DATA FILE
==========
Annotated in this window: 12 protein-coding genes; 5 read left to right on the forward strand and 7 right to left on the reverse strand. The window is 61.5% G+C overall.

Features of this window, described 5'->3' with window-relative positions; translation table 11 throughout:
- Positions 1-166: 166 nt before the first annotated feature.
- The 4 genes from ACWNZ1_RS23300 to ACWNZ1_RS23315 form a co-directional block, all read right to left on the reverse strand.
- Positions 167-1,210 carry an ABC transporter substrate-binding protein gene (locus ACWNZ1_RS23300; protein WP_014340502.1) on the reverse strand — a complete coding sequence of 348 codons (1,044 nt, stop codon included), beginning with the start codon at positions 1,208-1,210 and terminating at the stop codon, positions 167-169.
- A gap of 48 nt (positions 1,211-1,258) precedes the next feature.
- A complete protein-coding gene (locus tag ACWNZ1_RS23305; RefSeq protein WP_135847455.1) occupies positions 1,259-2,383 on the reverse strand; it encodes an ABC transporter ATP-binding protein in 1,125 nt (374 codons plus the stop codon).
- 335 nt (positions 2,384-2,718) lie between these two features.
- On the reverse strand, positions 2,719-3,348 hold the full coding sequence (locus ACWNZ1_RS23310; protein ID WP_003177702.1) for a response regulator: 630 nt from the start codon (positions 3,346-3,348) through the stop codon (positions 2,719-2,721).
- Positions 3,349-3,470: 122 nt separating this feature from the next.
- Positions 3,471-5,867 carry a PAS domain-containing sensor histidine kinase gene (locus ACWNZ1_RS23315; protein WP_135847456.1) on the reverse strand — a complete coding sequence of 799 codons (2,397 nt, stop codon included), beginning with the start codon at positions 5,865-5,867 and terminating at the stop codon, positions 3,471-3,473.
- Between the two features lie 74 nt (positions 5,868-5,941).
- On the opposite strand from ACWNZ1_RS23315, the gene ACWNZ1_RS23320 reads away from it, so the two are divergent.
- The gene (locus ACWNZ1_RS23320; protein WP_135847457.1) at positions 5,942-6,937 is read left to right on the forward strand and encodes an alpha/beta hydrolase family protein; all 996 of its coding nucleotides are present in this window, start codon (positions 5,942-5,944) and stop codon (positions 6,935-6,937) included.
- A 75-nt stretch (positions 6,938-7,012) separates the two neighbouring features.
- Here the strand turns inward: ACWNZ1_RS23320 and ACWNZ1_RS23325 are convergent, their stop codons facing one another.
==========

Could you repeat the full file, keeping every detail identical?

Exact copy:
Annotated in this window: 12 protein-coding genes; 5 read left to right on the forward strand and 7 right to left on the reverse strand. The window is 61.5% G+C overall.

Features of this window, described 5'->3' with window-relative positions; translation table 11 throughout:
- Positions 1-166: 166 nt before the first annotated feature.
- The 4 genes from ACWNZ1_RS23300 to ACWNZ1_RS23315 form a co-directional block, all read right to left on the reverse strand.
- Positions 167-1,210 carry an ABC transporter substrate-binding protein gene (locus ACWNZ1_RS23300; protein WP_014340502.1) on the reverse strand — a complete coding sequence of 348 codons (1,044 nt, stop codon included), beginning with the start codon at positions 1,208-1,210 and terminating at the stop codon, positions 167-169.
- A gap of 48 nt (positions 1,211-1,258) precedes the next feature.
- A complete protein-coding gene (locus tag ACWNZ1_RS23305; RefSeq protein WP_135847455.1) occupies positions 1,259-2,383 on the reverse strand; it encodes an ABC transporter ATP-binding protein in 1,125 nt (374 codons plus the stop codon).
- 335 nt (positions 2,384-2,718) lie between these two features.
- On the reverse strand, positions 2,719-3,348 hold the full coding sequence (locus ACWNZ1_RS23310; protein ID WP_003177702.1) for a response regulator: 630 nt from the start codon (positions 3,346-3,348) through the stop codon (positions 2,719-2,721).
- Positions 3,349-3,470: 122 nt separating this feature from the next.
- Positions 3,471-5,867 carry a PAS domain-containing sensor histidine kinase gene (locus ACWNZ1_RS23315; protein WP_135847456.1) on the reverse strand — a complete coding sequence of 799 codons (2,397 nt, stop codon included), beginning with the start codon at positions 5,865-5,867 and terminating at the stop codon, positions 3,471-3,473.
- Between the two features lie 74 nt (positions 5,868-5,941).
- On the opposite strand from ACWNZ1_RS23315, the gene ACWNZ1_RS23320 reads away from it, so the two are divergent.
- The gene (locus ACWNZ1_RS23320; protein WP_135847457.1) at positions 5,942-6,937 is read left to right on the forward strand and encodes an alpha/beta hydrolase family protein; all 996 of its coding nucleotides are present in this window, start codon (positions 5,942-5,944) and stop codon (positions 6,935-6,937) included.
- A 75-nt stretch (positions 6,938-7,012) separates the two neighbouring features.
- Here the strand turns inward: ACWNZ1_RS23320 and ACWNZ1_RS23325 are convergent, their stop codons facing one another.